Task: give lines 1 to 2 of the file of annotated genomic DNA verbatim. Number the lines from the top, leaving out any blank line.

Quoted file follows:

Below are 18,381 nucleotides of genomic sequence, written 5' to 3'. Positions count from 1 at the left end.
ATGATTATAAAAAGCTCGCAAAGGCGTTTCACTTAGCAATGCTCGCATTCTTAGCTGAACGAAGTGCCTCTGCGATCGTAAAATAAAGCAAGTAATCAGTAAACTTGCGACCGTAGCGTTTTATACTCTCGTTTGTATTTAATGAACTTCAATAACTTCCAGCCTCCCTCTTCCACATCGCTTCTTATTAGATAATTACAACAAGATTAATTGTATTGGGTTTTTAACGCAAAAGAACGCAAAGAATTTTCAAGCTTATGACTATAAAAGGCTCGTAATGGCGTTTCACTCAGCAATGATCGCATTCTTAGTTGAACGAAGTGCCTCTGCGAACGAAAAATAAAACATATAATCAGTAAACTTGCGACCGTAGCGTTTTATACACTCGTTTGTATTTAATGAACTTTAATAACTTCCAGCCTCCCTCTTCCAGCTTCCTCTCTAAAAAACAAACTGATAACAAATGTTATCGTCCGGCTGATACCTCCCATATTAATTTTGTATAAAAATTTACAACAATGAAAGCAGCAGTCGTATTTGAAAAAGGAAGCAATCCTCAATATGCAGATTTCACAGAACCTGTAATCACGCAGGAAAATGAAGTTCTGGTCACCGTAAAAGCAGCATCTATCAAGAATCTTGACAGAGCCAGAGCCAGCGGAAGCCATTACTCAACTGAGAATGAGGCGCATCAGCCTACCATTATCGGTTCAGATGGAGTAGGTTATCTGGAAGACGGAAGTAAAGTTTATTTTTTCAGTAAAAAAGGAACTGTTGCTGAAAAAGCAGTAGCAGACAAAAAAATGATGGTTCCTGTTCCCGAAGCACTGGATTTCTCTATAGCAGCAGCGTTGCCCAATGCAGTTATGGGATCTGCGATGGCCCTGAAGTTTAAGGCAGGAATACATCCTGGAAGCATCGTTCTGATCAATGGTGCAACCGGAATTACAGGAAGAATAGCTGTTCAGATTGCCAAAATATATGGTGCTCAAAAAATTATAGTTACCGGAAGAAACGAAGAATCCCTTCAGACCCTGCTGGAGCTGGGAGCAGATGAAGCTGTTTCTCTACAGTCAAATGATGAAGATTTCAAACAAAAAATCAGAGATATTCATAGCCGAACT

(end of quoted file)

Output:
Below are 18,381 nucleotides of genomic sequence, written 5' to 3'. Positions count from 1 at the left end.
ATGATTATAAAAAGCTCGCAAAGGCGTTTCACTTAGCAATGCTCGCATTCTTAGCTGAACGAAGTGCCTCTGCGATCGTAAAATAAAGCAAGTAATCAGTAAACTTGCGACCGTAGCGTTTTATACTCTCGTTTGTATTTAATGAACTTCAATAACTTCCAGCCTCCCTCTTCCACATCGCTTCTTATTAGATAATTACAACAAGATTAATTGTATTGGGTTTTTAACGCAAAAGAACGCAAAGAATTTTCAAGCTTATGACTATAAAAGGCTCGTAATGGCGTTTCACTCAGCAATGATCGCATTCTTAGTTGAACGAAGTGCCTCTGCGAACGAAAAATAAAACATATAATCAGTAAACTTGCGACCGTAGCGTTTTATACACTCGTTTGTATTTAATGAACTTTAATAACTTCCAGCCTCCCTCTTCCAGCTTCCTCTCTAAAAAACAAACTGATAACAAATGTTATCGTCCGGCTGATACCTCCCATATTAATTTTGTATAAAAATTTACAACAATGAAAGCAGCAGTCGTATTTGAAAAAGGAAGCAATCCTCAATATGCAGATTTCACAGAACCTGTAATCACGCAGGAAAATGAAGTTCTGGTCACCGTAAAAGCAGCATCTATCAAGAATCTTGACAGAGCCAGAGCCAGCGGAAGCCATTACTCAACTGAGAATGAGGCGCATCAGCCTACCATTATCGGTTCAGATGGAGTAGGTTATCTGGAAGACGGAAGTAAAGTTTATTTTTTCAGTAAAAAAGGAACTGTTGCTGAAAAAGCAGTAGCAGACAAAAAAATGATGGTTCCTGTTCCCGAAGCACTGGATTTCTCTATAGCAGCAGCGTTGCCCAATGCAGTTATGGGATCTGCGATGGCCCTGAAGTTTAAGGCAGGAATACATCCTGGAAGCATCGTTCTGATCAATGGTGCAACCGGAATTACAGGAAGAATAGCTGTTCAGATTGCCAAAATATATGGTGCTCAAAAAATTATAGTTACCGGAAGAAACGAAGAATCCCTTCAGACCCTGCTGGAGCTGGGAGCAGATGAAGCTGTTTCTCTACAGTCAAATGATGAAGATTTCAAACAAAAAATCAGAGATATTCATAGCCGAACT